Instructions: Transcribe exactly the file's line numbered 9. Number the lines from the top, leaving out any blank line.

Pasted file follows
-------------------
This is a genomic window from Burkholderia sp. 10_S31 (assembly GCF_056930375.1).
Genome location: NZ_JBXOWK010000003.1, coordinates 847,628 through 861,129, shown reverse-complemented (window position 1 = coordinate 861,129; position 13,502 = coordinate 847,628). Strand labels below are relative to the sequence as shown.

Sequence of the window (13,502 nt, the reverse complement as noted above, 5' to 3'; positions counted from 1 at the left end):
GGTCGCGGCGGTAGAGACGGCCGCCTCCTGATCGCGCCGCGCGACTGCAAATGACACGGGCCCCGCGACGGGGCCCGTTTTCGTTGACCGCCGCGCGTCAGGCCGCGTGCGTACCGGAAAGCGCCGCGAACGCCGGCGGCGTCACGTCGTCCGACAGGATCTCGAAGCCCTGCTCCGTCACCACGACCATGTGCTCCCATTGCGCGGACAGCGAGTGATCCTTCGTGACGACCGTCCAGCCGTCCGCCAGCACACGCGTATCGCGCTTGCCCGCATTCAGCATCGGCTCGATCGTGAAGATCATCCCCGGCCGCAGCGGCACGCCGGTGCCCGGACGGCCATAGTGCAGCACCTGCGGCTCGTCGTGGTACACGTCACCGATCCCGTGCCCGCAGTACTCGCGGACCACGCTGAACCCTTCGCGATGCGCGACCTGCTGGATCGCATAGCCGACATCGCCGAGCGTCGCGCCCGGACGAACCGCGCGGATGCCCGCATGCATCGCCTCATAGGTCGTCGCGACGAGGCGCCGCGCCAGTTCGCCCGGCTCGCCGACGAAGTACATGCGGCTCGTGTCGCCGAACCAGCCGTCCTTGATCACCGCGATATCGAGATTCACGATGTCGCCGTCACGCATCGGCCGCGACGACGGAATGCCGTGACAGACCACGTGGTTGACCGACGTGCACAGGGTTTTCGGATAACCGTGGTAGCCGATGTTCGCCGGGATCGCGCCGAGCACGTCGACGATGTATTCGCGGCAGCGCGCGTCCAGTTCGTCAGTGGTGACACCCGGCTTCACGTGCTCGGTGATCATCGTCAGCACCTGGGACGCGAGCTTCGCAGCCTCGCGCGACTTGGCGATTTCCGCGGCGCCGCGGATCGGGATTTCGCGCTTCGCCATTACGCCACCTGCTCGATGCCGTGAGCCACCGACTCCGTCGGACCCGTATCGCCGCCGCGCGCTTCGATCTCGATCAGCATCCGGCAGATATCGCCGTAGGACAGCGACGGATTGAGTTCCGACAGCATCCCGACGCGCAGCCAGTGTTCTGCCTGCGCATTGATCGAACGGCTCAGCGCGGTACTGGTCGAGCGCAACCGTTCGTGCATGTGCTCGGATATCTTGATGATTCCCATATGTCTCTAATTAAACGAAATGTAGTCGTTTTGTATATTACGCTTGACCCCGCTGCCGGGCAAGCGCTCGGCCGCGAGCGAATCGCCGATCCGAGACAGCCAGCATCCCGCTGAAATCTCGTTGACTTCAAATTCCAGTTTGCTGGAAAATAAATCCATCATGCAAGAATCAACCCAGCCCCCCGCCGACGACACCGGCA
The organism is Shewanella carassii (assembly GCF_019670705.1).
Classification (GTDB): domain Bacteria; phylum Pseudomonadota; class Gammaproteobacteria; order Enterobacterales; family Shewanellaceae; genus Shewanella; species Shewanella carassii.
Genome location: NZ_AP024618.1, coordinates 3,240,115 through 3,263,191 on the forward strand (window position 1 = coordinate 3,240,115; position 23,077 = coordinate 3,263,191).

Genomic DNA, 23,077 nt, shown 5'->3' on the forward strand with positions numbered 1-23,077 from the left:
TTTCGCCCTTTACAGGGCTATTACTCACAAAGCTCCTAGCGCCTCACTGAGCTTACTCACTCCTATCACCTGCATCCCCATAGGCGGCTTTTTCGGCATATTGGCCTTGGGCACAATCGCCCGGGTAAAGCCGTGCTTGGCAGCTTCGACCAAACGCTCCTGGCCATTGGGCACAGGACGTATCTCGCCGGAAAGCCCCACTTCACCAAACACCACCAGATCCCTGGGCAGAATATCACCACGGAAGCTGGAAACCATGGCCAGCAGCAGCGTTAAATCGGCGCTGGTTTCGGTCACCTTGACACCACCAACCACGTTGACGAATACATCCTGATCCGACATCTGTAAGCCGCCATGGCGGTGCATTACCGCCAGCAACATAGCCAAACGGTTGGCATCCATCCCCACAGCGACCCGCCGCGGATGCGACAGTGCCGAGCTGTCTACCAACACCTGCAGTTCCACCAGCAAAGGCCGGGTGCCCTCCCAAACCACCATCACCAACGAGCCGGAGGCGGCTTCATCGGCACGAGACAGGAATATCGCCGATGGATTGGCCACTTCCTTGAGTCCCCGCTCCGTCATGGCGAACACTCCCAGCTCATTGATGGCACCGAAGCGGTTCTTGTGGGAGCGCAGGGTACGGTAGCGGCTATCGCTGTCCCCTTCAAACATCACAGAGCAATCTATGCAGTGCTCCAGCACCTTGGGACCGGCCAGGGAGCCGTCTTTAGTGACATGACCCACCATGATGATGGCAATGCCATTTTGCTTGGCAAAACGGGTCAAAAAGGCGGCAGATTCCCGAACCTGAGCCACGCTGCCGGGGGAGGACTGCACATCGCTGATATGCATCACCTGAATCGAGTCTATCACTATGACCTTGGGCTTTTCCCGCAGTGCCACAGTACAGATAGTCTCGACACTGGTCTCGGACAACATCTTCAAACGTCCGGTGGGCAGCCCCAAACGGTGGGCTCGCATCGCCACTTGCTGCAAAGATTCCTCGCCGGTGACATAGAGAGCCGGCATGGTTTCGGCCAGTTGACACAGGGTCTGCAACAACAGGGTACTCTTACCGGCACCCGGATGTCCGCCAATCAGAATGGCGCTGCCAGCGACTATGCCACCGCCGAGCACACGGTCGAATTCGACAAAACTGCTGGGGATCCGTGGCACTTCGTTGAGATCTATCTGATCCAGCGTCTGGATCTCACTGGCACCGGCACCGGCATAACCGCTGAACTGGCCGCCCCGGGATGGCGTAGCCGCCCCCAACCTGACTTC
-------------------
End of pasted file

TTTCGCCCTTTACAGGGCTATTACTCACAAAGCTCCTAGCGCCTCACTGAGCTTACTCACTCCTATCACCTGCATCCCCATAGGCGGCTTTTTCGGCATATTGGCCTTGGGCACAATCGCCCGGGTAAAGCCGTGCTTGGCAGCTTCGACCAAACGCTCCTGGCCATTGGGCACAGGACGTATCTCGCCGGAAAGCCCCACTTCACCAAACACCACCAGATCCCTGGGCAGAATATCACCACGGAAGCTGGAAACCATGGCCAGCAGCAGCGTTAAATCGGCGCTGGTTTCGGTCACCTTGACACCACCAACCACGTTGACGAATACATCCTGATCCGACATCTGTAAGCCGCCATGGCGGTGCATTACCGCCAGCAACATAGCCAAACGGTTGGCATCCATCCCCACAGCGACCCGCCGCGGATGCGACAGTGCCGAGCTGTCTACCAACACCTGCAGTTCCACCAGCAAAGGCCGGGTGCCCTCCCAAACCACCATCACCAACGAGCCGGAGGCGGCTTCATCGGCACGAGACAGGAATATCGCCGATGGATTGGCCACTTCCTTGAGTCCCCGCTCCGTCATGGCGAACACTCCCAGCTCATTGATGGCACCGAAGCGGTTCTTGTGGGAGCGCAGGGTACGGTAGCGGCTATCGCTGTCCCCTTCAAACATCACAGAGCAATCTATGCAGTGCTCCAGCACCTTGGGACCGGCCAGGGAGCCGTCTTTAGTGACATGACCCACCATGATGATGGCAATGCCATTTTGCTTGGCAAAACGGGTCAAAAAGGCGGCAGATTCCCGAACCTGAGCCACGCTGCCGGGGGAGGACTGCACATCGCTGATATGCATCACCTGAATCGAGTCTATCACTATGACCTTGGGCTTTTCCCGCAGTGCCACAGTACAGATAGTCTCGACACTGGTCTCGGACAACATCTTCAAACGTCCGGTGGGCAGCCCCAAACGGTGGGCTCGCATCGCCACTTGCTGCAAAGATTCCTCGCCGGTGACATAGAGAGCCGGCATGGTTTCGGCCAGTTGACACAGGGTCTGCAACAACAGGGTACTCTTACCGGCACCCGGATGTCCGCCAATCAGAATGGCGCTGCCAGCGACTATGCCACCGCCGAGCACACGGTCGAATTCGACAAAACTGCTGGGGATCCGTGGCACTTCGTTGAGATCTATCTGATCCAGCGTCTGGATCTCACTGGCACCGGCACCGGCATAACCGCTGAACTGGCCGCCCCGGGATGGCGTAGCCGCCCCCAACCTGACTTC